The cognitive divide between the online/offline worlds suggests that “cyberspace [is] a psychologically unique social environment. People, in general, behave in it more freely and more openly than in their offline, physical environment[s]”.[49] Indeed there appears to be a “natural human tendency to treat cyberspace” differently, as a place where standards of behaviour may change from the physical world.[50] Thus the norms and values of the offline world do not easily translate to online platforms. Yet many individuals have been convicted of offences involving what Rowbottom would define as low-level speech: “amateur content that is spontaneous, inexpensive to produce and is often akin to everyday conversation”.[51] Low-level speech can be threatening, target individuals for harassment or be grossly offensive. However it may also be less serious and merit a lesser response, being of the sort that would previously (being expressed verbally) not have attracted criminal censure.

American jurists have offered a constructive critique of the traditional distinction made between high and low-value speech (which depends on whether the speech engages with matters of democratic importance).[52] Rowbottom has argued that a greater distinction in Britain should be made between high and low-level speech (examining whether or not it is “professionally produced, aimed at a wide audience … well-resourced and researched in advance”[53]). Judgments about low-level speech should focus less on the benefit to the audience and more on the right of the speaker to participate in democratic communication.[54] There is concern about whether the CPS, and others, are respecting these thresholds.[55]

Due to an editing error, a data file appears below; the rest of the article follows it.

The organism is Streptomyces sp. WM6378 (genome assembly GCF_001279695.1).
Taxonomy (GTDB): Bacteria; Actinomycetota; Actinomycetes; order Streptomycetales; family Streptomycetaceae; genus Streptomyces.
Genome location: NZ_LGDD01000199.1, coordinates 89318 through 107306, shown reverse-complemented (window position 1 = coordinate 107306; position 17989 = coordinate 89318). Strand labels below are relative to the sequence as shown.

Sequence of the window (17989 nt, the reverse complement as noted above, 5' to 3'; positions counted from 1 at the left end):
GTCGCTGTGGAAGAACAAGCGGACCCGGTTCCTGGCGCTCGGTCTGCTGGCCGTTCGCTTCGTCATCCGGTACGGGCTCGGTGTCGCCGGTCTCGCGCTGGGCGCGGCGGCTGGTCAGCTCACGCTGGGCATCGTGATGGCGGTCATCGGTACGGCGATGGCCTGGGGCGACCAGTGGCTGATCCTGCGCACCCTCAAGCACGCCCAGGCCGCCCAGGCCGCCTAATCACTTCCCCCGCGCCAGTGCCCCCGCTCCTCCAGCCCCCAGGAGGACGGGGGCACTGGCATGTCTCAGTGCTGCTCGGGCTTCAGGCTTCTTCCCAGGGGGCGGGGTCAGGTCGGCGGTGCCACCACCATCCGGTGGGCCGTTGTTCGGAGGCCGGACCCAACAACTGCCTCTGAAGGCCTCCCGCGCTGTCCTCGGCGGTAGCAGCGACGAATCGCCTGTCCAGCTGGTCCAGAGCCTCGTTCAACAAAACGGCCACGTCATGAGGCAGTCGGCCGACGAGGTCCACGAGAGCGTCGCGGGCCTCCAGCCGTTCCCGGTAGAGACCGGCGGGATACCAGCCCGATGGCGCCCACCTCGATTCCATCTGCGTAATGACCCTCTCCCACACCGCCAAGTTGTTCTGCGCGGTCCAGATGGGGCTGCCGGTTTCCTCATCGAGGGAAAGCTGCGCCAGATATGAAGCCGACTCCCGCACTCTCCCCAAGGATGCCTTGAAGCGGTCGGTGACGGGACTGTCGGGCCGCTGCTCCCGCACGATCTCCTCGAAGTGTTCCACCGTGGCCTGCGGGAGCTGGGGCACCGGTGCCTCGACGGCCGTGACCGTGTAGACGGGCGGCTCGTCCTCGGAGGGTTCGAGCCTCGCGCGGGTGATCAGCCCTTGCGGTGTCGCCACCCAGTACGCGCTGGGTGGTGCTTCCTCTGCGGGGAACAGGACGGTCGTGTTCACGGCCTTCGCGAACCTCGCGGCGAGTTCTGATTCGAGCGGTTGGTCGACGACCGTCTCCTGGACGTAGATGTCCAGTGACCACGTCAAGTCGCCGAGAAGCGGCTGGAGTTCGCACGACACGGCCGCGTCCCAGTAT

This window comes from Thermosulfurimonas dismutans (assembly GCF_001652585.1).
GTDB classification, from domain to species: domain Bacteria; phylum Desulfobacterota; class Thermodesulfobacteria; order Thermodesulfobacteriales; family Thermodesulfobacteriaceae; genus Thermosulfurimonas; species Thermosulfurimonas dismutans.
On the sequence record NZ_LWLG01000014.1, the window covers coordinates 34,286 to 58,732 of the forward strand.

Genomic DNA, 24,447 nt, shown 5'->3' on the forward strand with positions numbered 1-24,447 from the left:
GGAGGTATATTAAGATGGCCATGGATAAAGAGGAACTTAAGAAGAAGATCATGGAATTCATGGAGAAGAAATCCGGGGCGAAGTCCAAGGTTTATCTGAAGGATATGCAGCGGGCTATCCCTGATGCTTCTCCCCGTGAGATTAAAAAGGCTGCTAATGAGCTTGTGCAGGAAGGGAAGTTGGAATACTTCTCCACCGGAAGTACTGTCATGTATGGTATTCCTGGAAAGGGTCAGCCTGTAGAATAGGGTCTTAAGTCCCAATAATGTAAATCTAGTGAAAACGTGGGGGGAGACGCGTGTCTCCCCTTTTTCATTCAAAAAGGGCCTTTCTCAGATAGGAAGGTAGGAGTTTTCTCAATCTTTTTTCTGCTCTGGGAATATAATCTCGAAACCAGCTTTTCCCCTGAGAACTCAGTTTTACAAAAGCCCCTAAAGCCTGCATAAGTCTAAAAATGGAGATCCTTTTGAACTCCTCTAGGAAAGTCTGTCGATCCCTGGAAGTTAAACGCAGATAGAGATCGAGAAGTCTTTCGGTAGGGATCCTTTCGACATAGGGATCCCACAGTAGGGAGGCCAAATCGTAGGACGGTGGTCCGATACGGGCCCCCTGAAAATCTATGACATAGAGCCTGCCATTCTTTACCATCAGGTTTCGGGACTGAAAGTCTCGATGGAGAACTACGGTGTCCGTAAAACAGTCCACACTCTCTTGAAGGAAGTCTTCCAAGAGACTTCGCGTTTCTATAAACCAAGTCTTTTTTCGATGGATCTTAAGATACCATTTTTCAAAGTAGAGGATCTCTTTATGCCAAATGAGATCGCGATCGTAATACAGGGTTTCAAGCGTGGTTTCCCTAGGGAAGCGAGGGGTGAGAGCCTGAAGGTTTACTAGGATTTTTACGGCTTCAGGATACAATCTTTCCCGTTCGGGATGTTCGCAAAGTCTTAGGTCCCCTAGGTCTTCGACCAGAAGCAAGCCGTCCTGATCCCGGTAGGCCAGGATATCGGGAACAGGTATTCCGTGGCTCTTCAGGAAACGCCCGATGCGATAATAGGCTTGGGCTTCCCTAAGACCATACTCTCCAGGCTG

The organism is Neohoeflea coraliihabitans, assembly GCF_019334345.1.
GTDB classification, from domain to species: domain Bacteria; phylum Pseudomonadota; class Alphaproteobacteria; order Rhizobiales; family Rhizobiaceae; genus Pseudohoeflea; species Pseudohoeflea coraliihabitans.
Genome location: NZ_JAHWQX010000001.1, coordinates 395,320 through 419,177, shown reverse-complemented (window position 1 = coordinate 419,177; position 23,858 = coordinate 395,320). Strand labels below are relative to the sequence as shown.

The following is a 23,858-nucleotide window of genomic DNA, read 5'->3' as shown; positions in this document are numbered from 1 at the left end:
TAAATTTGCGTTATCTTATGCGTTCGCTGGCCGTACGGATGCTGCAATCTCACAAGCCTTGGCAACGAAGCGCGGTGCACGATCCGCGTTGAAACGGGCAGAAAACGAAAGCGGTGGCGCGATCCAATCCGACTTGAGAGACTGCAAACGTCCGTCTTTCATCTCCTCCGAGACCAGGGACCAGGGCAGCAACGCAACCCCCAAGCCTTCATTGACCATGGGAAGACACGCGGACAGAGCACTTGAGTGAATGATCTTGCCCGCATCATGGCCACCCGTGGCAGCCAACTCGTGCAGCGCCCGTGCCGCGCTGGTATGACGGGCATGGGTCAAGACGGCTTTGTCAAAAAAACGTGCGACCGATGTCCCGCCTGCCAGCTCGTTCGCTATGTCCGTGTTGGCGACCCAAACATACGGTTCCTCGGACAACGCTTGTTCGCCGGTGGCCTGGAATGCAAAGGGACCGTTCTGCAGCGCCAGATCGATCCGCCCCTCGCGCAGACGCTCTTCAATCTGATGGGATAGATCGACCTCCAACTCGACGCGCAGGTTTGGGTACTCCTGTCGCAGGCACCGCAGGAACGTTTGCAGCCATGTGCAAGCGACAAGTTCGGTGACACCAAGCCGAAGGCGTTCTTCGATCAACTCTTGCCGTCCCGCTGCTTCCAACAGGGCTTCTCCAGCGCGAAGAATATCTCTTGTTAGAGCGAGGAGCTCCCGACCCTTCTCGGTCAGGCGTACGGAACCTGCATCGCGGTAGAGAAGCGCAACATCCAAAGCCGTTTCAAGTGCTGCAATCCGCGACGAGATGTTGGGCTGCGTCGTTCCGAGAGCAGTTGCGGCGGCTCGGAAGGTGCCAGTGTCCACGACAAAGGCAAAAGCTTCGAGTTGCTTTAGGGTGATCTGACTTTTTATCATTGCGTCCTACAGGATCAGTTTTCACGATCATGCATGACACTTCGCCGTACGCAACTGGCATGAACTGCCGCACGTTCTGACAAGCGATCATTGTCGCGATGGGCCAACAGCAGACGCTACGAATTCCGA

Other scholars have remarked on the need for the law to be illuminated by deeper understanding and analysis when it comes to new technologies and social media. McGoldrick writes:

The rapid evolution of SNSs certainly demands imaginative and informed re-thinking about their legal regulation. In legal terms communicating via SNSs is clearly not the equivalent of oral conversations with friends in a cafe, a bar or a public house. There is a permanent written record. There is also a potentially much wider audience…[56]

Nevertheless the misconceived café/pub talk analogy seems to have taken hold among the judiciary. Rowbottom cites several examples of judges analogising online comments to different forms of casual speech, such as “chatting in a bar”, “pub talk” and “saloon-bar moanings”.[57] Rather than considering inherent differences in online and offline communication, judges have drawn from pre-existing notions of discourse that align with the technological-neutral arguments noted above. Thus we have not yet seen the fundamental legal innovations needed to deal with the internet, and social media in particular. This is especially problematic given social media users’ minimal control over the destinations of their statements. As McGoldrick has observed, “[t]he line between individual and small group communication on one side and mass communication on the other is gradually fading”.[58] When people engage in abusive speech online, they therefore face criminal prosecution, sanctions by their employer, widespread public exposure and shaming and/or being excluded from SNSs. They may seek to defend themselves by arguing that they believed the space to be private, but law accords them little right of privacy (beyond the minimal amount of protection offered by the due process principle in criminal procedural law). They may seek to assert their right to obscurity (having embarrassing or misleading data deleted), but mostly law does not provide this either.[59]